By Nicholas M. Orloff
Often confused with wills, trusts are a frequently misunderstood tool for estate planning. Though trusts and wills are often connected within an estate and have some abilities in common, they are two different legal documents.
Like a will, a trust comprises a list of property and names people or entities who are to receive that property if the trust-maker, or grantor, dies.
Unlike a will, a trust cannot provide instructions for the payment of taxes or other debts. It also cannot name guardians for children. Additionally, unlike a will, a trust is not a public document and can, unless the trust is created by the execution of a will, keep details about the distribution of property private after the grantor’s death.
For the purposes of estate planning, however, the most important benefit of a trust versus a will is that property distributed through a trust can reach its beneficiaries without going through the costly legal process of probate.
There are four types of trusts used by estate planning lawyers in Pennsylvania.
When discussing trusts, “revocable” simply means “changeable.” A revocable trust, sometimes called a “living trust,” can be modified by the grantor in any way up until their death. Property, beneficiaries, or trustees can be added or removed from the trust at any time through amendments to the trust document.
The fluidity of a revocable trust makes them a popular option for people who want chiefly to avoid probate for their beneficiaries and enjoy the privacy afforded by trusts. It is important to note, though, that property that is listed on a revocable trust continues to belong to the grantor until their death. It can be targeted for seizure by creditors and taxed as part of the grantor’s estate.
As the name suggests, an irrevocable trust is, in its most essential respect, the opposite of a revocable trust. Once the grantor creates the trust, they may not modify it in any way. In exchange for this inflexibility, however, an irrevocable trust offers important benefits.
Unlike a revocable trust, an irrevocable trust can preserve assets that might otherwise be at risk from creditors. Once property is transferred into an irrevocable trust, it no longer belongs to the grantor. Therefore, even if the grantor subsequently becomes insolvent, the assets placed previously in the irrevocable trust will be preserved for the trust’s beneficiaries.
By the same token, the government cannot levy tax against a grantor – or their estate – based on the value of property that they’ve previously transferred into an irrevocable trust. That property no longer belongs to the grantor and thus cannot be included in the assessed value of their estate.
For similar reasons, an irrevocable trust can help its grantor qualify, later in life, for government benefits such as Medicaid. Again, assets transferred into an irrevocable trust are no longer the grantor’s property, and thus are not included in any asset-based qualifications for Medicaid or other government benefits.
Making Changes to an Irrevocable Trust
Despite its name, there are a limited number of situations in which an irrevocable trust can be modified. In some cases, this ability is written into the language of the irrevocable trust itself, usually in the form of an independent third party, known as a trust protector. A trust protector typically is empowered to change the terms of the irrevocable trust if the circumstances of the trust’s assets or its beneficiaries have changed substantially, particularly in a way that the grantor could not reasonably have anticipated.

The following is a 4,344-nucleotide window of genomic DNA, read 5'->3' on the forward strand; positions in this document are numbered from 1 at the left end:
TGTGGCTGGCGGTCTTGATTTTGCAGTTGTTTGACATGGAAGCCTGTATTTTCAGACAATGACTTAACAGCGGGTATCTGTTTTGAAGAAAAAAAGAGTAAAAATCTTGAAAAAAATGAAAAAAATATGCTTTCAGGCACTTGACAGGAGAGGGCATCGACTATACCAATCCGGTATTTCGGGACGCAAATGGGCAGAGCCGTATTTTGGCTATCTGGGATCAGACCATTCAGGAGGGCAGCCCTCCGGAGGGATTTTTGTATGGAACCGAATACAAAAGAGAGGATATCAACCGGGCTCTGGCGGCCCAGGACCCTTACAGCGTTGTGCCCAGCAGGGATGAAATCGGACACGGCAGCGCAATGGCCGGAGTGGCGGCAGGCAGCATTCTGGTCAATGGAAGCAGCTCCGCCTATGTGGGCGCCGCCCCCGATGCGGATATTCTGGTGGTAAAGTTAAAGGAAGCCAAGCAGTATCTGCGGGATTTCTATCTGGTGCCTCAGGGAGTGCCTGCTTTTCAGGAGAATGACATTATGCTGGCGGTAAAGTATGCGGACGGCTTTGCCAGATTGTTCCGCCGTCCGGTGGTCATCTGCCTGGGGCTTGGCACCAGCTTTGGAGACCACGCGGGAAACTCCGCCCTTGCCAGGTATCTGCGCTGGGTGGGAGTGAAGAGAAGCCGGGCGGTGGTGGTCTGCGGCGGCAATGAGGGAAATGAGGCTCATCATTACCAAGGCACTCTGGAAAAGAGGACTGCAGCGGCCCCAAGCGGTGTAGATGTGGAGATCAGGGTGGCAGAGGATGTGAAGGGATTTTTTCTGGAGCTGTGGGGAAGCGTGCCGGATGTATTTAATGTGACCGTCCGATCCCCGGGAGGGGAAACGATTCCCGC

If the irrevocable trust is not written to include a trust protector, a court order would likely be necessary to make any modifications.
Unlike revocable and irrevocable trusts, which are created by living grantors, a testamentary trust is created by the terms of a will. As such, property that is willed to the trust must go through probate. Additionally, because the trust is established by the language of the will, which becomes a public record, the terms of a testamentary trust are also public.
There are, nonetheless, circumstances that can make a testamentary trust an appropriate estate planning solution.
Supplemental Needs Trust
The goal of a supplemental needs trust is to provide for the care of a loved one who is disabled or otherwise has special needs. The beneficiary is usually related to the grantor, but does not need to be. The grantor may designate a friend or any other person as the beneficiary of a supplemental needs trust.
Supplemental needs trusts should be created with care to ensure that they do not compromise the beneficiary’s eligibility for any federal or state disability benefits, financial or otherwise, that could assist them in their day to day lives.
Selecting a Suitable Trust Format in Estate Planning
The choice of trust for a given estate planning situation is best made with the assistance of an experienced estate planning attorney. Our estate planning lawyers can review all the circumstances that influence an individual estate and help guide that person towards the solution that will best protect their assets and help provide for their eventual survivors.
Nicholas M. Orloff has been an associate with Raffaele Puppio in Media since 2012. His practice focuses in the areas of Estate Planning & Administration, Elder Law, and General Litigation. He engages in all aspects of estate planning for clients, including drafting Wills, Trusts, and Powers of Attorney. He serves as outside legal counsel for various Commonwealth agencies, including the Pennsylvania Department of Revenue and the Pennsylvania Department of Human Services. To contact him, e-mail email@example.com.